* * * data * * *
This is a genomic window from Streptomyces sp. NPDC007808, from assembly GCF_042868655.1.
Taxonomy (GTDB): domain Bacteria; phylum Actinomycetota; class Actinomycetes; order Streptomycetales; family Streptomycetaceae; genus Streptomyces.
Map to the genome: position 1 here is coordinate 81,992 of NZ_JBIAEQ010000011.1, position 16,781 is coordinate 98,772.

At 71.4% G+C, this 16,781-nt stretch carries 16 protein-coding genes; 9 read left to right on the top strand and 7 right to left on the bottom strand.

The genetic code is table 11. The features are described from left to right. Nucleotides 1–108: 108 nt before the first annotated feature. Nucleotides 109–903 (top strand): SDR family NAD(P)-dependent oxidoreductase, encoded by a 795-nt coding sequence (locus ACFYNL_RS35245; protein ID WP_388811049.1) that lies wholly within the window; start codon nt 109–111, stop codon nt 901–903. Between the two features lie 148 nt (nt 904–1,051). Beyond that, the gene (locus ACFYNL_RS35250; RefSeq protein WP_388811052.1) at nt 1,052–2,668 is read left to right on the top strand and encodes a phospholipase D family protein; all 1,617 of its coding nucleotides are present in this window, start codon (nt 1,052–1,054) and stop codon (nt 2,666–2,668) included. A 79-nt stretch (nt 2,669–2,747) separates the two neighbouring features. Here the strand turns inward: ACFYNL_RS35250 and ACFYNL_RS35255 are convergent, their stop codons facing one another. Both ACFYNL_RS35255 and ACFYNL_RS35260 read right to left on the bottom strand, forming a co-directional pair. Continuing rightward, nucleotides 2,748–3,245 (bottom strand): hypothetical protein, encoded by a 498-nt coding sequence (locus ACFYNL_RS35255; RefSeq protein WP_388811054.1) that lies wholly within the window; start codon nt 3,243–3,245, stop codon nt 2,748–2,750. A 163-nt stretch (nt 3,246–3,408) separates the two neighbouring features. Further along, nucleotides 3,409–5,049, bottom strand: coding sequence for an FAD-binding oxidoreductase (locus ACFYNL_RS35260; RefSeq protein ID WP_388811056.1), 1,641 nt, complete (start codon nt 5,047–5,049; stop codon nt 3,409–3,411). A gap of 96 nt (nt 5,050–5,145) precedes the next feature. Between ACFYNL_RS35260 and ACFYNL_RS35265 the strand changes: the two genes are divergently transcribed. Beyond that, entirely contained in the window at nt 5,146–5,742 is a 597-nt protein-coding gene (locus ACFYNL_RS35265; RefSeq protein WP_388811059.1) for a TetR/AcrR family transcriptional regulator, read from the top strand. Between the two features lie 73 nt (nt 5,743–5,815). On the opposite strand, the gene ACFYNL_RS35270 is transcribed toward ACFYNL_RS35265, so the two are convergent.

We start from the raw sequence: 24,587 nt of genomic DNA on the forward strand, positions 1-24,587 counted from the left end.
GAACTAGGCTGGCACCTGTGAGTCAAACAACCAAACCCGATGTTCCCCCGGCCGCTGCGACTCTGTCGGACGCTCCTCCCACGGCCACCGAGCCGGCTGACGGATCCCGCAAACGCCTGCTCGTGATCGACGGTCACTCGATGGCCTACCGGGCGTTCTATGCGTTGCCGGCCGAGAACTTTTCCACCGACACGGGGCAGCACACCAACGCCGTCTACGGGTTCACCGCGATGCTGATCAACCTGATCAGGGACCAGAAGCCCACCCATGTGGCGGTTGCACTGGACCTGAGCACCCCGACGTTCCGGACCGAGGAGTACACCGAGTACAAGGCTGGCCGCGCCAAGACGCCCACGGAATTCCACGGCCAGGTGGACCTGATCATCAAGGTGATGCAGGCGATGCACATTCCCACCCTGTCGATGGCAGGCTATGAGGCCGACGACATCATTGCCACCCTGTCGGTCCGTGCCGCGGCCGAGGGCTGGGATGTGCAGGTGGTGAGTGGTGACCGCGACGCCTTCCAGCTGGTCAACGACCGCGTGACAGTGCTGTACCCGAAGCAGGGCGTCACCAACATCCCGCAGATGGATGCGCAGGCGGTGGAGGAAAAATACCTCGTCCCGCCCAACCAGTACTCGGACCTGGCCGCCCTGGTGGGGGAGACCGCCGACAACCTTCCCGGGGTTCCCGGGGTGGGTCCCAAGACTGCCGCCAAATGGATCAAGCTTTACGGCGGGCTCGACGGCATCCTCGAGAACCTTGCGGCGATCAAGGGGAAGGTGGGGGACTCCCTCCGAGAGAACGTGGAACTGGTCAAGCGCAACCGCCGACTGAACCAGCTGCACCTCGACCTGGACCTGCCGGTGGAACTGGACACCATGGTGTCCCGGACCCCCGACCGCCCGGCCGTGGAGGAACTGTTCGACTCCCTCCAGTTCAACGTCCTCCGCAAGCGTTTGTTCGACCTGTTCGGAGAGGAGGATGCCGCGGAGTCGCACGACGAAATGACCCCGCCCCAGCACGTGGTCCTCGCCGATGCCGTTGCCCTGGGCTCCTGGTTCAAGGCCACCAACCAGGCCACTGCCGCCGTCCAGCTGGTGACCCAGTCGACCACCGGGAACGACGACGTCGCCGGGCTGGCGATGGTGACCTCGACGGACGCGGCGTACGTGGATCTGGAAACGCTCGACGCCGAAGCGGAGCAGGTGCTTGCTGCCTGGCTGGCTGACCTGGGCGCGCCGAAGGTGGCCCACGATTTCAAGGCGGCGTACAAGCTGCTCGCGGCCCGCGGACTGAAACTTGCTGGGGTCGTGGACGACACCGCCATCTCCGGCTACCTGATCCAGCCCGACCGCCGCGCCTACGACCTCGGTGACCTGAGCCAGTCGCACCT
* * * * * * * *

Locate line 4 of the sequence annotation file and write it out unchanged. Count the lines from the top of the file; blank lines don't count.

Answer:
At 71.4% G+C, this 16,781-nt stretch carries 16 protein-coding genes; 9 read left to right on the top strand and 7 right to left on the bottom strand.